Go check out a copy of the AUGUST 7 ALL VAMPIRE EDITION of the magazine! It is amazing!! There is an interview with me, Charlaine Harris, Anne Rice, PC Cast and Laurel K. Hamilton. (Stephenie Meyer is taking a break from the press these days—so no interview from her.) It’s fun to see what all the other vamp authors think of vampires, and I like how the mag said it’s a woman-centered phenomenon. Very cool!!

As a former journalist, I am just so tickled and flattered—and I get a huge thrill every time I am covered in the magazines I read cover to cover, I still remember the first time I or my work was featured in the New York Observer, The New York Post, Page Six, New York Magazine, The New Yorker, The New York Times, Glamour, Newsweek, Time, Teen Vogue, Cosmo and now…Entertainment Weekly!! Maybe that frothy piece in Vogue or Vanity Fair or Harpers Bazaar can’t be that far behind??? Hehe!! I’m ready for my close-up!!

Thank you to all of you guys who have followed the Bloodz through three books already. And now, because I’m in such a good mood, here’s a sneaky-peek at Van Alen Legacy. We are hard at work at our INSANELY COOL trailer which will drop mid Aug or early Sept. So watch this space!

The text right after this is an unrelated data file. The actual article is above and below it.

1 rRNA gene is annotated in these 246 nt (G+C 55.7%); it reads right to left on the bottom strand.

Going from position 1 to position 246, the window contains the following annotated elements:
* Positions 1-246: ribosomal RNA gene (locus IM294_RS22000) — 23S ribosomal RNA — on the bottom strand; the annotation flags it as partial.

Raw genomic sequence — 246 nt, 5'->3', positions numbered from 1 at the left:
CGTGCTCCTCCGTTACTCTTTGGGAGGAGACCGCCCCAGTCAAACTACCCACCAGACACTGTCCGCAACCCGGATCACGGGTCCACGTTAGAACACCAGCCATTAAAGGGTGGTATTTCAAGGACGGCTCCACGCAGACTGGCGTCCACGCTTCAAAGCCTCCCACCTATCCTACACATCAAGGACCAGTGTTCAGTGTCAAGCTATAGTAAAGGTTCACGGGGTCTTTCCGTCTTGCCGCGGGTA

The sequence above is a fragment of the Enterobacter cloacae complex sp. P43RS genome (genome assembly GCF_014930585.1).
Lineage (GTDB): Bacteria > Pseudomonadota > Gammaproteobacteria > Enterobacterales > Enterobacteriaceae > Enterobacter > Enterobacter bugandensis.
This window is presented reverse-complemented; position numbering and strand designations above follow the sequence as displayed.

“Jack Force stepped inside. Unlike the other revelers, he was dressed simply, all in black. A Venator’s uniform. His platinum hair was cut short, in military fashion, making his sharp aristocratic features look even more striking. He moved with a natural grace, stalking the edge of the room like a dangerous animal circling its prey. How handsome he was—Schuyler had forgotten. Or maybe she had only imagined she had forgotten.”

Happy Weekend!


I’m Reading on Wednesday July 29, 2009 at Skylight Books in Los Feliz!

July 29, 2009 (7:30 PM)
Reading at Skylight!
1818 N. Vermont Avenue
Los Angeles, CA 9002
I will be reading from Eternal Kiss with Cecil Castellucci, Aimee Bender and Lisa Yee!